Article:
Ken Martin
  • Architecture & Design
  • Adaptive Re-Use of Existing Facilities: Instant, Authentic Architectural Character
  • Hotels have long been a piece of the urban fabric, but more often than not they keep to themselves, so to speak, through both design and programming. Aware of the locals, but inward-looking and more focused on the happiness of their guests; in the city, but not really of it. And that’s been a function of the industry’s decades-long branding and business model: Provide guests comfort through universal similarity no matter the location, from architecture to furniture to amenities. Yet travelers are in search of unique and authentic experiences, moments rooted in the essence of wherever it is they’re visiting. Read on...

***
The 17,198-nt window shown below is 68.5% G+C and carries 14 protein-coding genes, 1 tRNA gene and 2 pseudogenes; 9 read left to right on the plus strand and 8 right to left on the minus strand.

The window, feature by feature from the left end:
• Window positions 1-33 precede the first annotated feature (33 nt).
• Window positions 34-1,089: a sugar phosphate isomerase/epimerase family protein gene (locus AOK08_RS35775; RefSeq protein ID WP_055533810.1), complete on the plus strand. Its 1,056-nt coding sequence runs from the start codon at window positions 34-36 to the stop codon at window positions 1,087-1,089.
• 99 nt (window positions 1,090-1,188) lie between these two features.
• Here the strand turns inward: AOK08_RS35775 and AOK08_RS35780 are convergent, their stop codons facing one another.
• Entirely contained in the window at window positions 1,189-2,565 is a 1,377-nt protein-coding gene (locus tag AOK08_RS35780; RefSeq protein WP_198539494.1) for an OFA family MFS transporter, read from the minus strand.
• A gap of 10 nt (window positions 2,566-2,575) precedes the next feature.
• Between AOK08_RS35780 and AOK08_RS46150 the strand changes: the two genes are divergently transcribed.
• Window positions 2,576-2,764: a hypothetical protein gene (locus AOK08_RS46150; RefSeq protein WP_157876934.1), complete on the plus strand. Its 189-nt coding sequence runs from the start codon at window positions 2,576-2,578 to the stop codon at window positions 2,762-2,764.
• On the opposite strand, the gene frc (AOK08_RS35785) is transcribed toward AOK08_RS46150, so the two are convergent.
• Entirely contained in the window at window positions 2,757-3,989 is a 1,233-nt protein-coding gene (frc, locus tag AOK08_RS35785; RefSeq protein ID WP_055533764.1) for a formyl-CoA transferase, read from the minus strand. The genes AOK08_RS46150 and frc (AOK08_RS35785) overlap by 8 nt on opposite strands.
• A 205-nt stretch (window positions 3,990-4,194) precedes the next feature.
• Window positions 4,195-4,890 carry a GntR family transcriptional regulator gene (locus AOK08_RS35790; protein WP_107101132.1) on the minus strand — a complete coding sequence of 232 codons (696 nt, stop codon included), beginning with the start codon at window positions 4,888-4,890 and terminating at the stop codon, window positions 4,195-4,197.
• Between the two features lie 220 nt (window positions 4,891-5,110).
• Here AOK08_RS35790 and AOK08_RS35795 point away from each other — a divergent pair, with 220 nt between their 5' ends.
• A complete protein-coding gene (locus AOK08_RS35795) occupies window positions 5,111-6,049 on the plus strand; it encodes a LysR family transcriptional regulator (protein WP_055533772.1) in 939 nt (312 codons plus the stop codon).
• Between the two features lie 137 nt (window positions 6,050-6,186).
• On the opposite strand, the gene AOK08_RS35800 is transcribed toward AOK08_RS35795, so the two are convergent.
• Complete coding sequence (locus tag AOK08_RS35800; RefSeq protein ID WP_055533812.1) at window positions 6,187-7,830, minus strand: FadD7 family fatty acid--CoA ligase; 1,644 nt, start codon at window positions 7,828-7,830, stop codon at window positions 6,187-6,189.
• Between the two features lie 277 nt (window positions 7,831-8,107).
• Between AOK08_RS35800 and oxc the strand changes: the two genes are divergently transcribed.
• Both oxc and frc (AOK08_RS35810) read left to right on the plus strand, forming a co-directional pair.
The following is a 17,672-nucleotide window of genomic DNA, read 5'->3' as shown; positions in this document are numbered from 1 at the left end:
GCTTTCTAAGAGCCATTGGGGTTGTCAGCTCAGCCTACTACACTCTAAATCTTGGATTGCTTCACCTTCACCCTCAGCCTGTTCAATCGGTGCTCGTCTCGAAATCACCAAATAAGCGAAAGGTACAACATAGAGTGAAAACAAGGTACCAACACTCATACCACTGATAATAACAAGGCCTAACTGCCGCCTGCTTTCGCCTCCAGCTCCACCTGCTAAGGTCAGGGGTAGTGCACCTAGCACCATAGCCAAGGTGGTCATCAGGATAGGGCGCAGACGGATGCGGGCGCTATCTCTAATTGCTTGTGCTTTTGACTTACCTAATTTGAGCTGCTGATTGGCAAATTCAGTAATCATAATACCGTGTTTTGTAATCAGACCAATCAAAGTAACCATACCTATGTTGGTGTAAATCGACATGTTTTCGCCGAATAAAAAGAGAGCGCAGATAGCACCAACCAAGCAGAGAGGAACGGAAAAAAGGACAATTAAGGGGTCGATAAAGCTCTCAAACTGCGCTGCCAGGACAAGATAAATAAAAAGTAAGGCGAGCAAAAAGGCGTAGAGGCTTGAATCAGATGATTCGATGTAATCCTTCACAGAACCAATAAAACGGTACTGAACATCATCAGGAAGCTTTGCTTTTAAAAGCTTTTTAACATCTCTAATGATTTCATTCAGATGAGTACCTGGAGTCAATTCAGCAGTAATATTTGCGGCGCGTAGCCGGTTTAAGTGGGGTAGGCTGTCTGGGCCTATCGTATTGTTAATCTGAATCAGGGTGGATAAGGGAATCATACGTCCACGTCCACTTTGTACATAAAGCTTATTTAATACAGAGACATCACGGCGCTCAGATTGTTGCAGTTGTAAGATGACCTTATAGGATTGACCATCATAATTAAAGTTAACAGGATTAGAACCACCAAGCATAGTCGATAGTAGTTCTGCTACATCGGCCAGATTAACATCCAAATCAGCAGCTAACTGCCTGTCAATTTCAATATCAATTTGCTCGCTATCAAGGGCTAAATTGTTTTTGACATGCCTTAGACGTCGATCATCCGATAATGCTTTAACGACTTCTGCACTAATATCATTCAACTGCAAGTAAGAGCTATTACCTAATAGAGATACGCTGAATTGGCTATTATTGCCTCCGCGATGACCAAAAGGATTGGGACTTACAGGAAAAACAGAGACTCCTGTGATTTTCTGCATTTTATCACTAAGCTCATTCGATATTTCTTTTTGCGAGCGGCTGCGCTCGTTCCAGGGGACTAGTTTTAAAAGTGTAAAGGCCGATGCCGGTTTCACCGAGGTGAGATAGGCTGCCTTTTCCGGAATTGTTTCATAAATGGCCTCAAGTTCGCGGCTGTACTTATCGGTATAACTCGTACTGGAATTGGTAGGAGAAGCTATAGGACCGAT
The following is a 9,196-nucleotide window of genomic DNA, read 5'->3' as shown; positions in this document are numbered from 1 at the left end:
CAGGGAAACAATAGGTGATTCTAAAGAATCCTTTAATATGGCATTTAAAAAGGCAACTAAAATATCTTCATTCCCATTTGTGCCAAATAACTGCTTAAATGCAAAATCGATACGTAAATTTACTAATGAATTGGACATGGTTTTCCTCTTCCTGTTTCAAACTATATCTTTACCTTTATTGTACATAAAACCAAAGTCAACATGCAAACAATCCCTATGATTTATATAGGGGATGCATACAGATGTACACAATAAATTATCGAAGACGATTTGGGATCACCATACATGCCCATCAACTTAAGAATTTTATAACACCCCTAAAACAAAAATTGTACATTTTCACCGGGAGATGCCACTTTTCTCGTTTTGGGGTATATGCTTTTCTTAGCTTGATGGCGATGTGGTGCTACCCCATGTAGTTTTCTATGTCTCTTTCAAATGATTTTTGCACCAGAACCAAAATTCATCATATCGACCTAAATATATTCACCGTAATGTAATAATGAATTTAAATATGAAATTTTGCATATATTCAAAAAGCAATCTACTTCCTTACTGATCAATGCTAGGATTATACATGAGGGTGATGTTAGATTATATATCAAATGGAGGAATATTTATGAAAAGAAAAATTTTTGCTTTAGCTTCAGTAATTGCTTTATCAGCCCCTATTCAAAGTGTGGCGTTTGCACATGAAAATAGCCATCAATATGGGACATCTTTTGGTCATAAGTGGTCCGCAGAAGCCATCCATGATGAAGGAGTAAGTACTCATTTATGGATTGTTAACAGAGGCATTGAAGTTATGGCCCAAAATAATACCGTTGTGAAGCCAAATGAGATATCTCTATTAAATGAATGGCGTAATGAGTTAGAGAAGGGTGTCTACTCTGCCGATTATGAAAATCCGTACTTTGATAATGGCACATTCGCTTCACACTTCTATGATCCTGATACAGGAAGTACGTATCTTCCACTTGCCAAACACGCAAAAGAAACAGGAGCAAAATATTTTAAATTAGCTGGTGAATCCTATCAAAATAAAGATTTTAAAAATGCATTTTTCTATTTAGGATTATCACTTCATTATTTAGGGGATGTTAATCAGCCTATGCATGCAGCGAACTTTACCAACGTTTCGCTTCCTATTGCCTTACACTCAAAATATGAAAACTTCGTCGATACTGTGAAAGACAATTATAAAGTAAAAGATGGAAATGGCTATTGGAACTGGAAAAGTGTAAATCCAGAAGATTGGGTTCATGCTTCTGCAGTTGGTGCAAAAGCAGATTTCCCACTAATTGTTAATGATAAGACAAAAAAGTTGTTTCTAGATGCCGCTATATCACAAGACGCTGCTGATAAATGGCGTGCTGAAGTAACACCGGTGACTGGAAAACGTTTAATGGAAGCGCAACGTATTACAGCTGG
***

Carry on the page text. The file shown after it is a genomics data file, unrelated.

Alan Roberts
  • Architecture & Design
  • Renovate, Refresh and Generate ROI: Effective Strategies for Revitalizing Properties
  • Renovations at hotel properties promise significant rewards. From higher guest loyalty scores to additional revenue streams and new business from trusted partners, revitalizing a property constitutes a win for both brands and owners – but only when done right. As the Global Head of Embassy Suites by Hilton, I’ve witnessed many major renovation projects firsthand. The successful ones have three important factors in common: owners who think bigger than just their financials; careful planning with guests’ needs kept top-of-mind; and a strong collaboration between the brand and ownership to prioritize renovation areas and create cost-effective strategies that align with individual budgets. Read on...

Gino Caliendo
  • Architecture & Design
  • A Hotel Renovation Inspired by a City and Its People